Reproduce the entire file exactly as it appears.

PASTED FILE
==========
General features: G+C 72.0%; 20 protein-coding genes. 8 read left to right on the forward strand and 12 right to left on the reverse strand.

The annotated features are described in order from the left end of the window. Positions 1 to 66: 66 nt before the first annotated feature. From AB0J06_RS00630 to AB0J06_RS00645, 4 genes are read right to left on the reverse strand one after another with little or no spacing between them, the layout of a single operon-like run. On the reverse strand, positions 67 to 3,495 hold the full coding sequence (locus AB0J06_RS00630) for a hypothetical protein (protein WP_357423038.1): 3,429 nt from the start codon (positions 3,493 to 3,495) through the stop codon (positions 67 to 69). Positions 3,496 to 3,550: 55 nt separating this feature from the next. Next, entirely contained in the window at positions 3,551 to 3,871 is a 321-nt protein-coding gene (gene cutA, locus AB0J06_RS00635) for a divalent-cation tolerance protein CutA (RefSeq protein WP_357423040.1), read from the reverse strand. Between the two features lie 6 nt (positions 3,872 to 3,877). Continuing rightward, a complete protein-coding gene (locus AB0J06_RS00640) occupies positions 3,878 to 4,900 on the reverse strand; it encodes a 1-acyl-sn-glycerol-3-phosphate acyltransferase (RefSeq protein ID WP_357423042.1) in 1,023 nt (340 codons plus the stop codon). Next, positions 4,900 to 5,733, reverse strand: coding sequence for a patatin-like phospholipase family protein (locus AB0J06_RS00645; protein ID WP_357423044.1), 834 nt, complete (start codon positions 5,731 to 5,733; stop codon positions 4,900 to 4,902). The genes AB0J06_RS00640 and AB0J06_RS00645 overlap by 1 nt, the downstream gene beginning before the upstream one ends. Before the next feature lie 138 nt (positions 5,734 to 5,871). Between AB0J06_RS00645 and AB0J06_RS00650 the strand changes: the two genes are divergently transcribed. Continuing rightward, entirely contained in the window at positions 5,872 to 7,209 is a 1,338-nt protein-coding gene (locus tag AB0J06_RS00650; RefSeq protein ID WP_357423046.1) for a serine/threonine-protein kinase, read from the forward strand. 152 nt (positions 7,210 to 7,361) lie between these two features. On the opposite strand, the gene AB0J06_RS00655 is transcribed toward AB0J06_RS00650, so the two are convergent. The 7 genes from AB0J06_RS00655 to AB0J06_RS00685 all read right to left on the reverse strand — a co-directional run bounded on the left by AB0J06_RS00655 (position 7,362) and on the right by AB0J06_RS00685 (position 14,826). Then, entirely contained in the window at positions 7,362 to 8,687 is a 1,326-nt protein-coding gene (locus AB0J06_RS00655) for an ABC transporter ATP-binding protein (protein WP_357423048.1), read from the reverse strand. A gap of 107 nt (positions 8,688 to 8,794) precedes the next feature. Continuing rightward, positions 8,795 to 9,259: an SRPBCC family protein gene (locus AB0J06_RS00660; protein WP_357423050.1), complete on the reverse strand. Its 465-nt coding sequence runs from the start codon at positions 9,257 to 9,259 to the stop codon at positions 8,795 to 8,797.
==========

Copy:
General features: G+C 72.0%; 20 protein-coding genes. 8 read left to right on the forward strand and 12 right to left on the reverse strand.

The annotated features are described in order from the left end of the window. Positions 1 to 66: 66 nt before the first annotated feature. From AB0J06_RS00630 to AB0J06_RS00645, 4 genes are read right to left on the reverse strand one after another with little or no spacing between them, the layout of a single operon-like run. On the reverse strand, positions 67 to 3,495 hold the full coding sequence (locus AB0J06_RS00630) for a hypothetical protein (protein WP_357423038.1): 3,429 nt from the start codon (positions 3,493 to 3,495) through the stop codon (positions 67 to 69). Positions 3,496 to 3,550: 55 nt separating this feature from the next. Next, entirely contained in the window at positions 3,551 to 3,871 is a 321-nt protein-coding gene (gene cutA, locus AB0J06_RS00635) for a divalent-cation tolerance protein CutA (RefSeq protein WP_357423040.1), read from the reverse strand. Between the two features lie 6 nt (positions 3,872 to 3,877). Continuing rightward, a complete protein-coding gene (locus AB0J06_RS00640) occupies positions 3,878 to 4,900 on the reverse strand; it encodes a 1-acyl-sn-glycerol-3-phosphate acyltransferase (RefSeq protein ID WP_357423042.1) in 1,023 nt (340 codons plus the stop codon). Next, positions 4,900 to 5,733, reverse strand: coding sequence for a patatin-like phospholipase family protein (locus AB0J06_RS00645; protein ID WP_357423044.1), 834 nt, complete (start codon positions 5,731 to 5,733; stop codon positions 4,900 to 4,902). The genes AB0J06_RS00640 and AB0J06_RS00645 overlap by 1 nt, the downstream gene beginning before the upstream one ends. Before the next feature lie 138 nt (positions 5,734 to 5,871). Between AB0J06_RS00645 and AB0J06_RS00650 the strand changes: the two genes are divergently transcribed. Continuing rightward, entirely contained in the window at positions 5,872 to 7,209 is a 1,338-nt protein-coding gene (locus tag AB0J06_RS00650; RefSeq protein ID WP_357423046.1) for a serine/threonine-protein kinase, read from the forward strand. 152 nt (positions 7,210 to 7,361) lie between these two features. On the opposite strand, the gene AB0J06_RS00655 is transcribed toward AB0J06_RS00650, so the two are convergent. The 7 genes from AB0J06_RS00655 to AB0J06_RS00685 all read right to left on the reverse strand — a co-directional run bounded on the left by AB0J06_RS00655 (position 7,362) and on the right by AB0J06_RS00685 (position 14,826). Then, entirely contained in the window at positions 7,362 to 8,687 is a 1,326-nt protein-coding gene (locus AB0J06_RS00655) for an ABC transporter ATP-binding protein (protein WP_357423048.1), read from the reverse strand. A gap of 107 nt (positions 8,688 to 8,794) precedes the next feature. Continuing rightward, positions 8,795 to 9,259: an SRPBCC family protein gene (locus AB0J06_RS00660; protein WP_357423050.1), complete on the reverse strand. Its 465-nt coding sequence runs from the start codon at positions 9,257 to 9,259 to the stop codon at positions 8,795 to 8,797.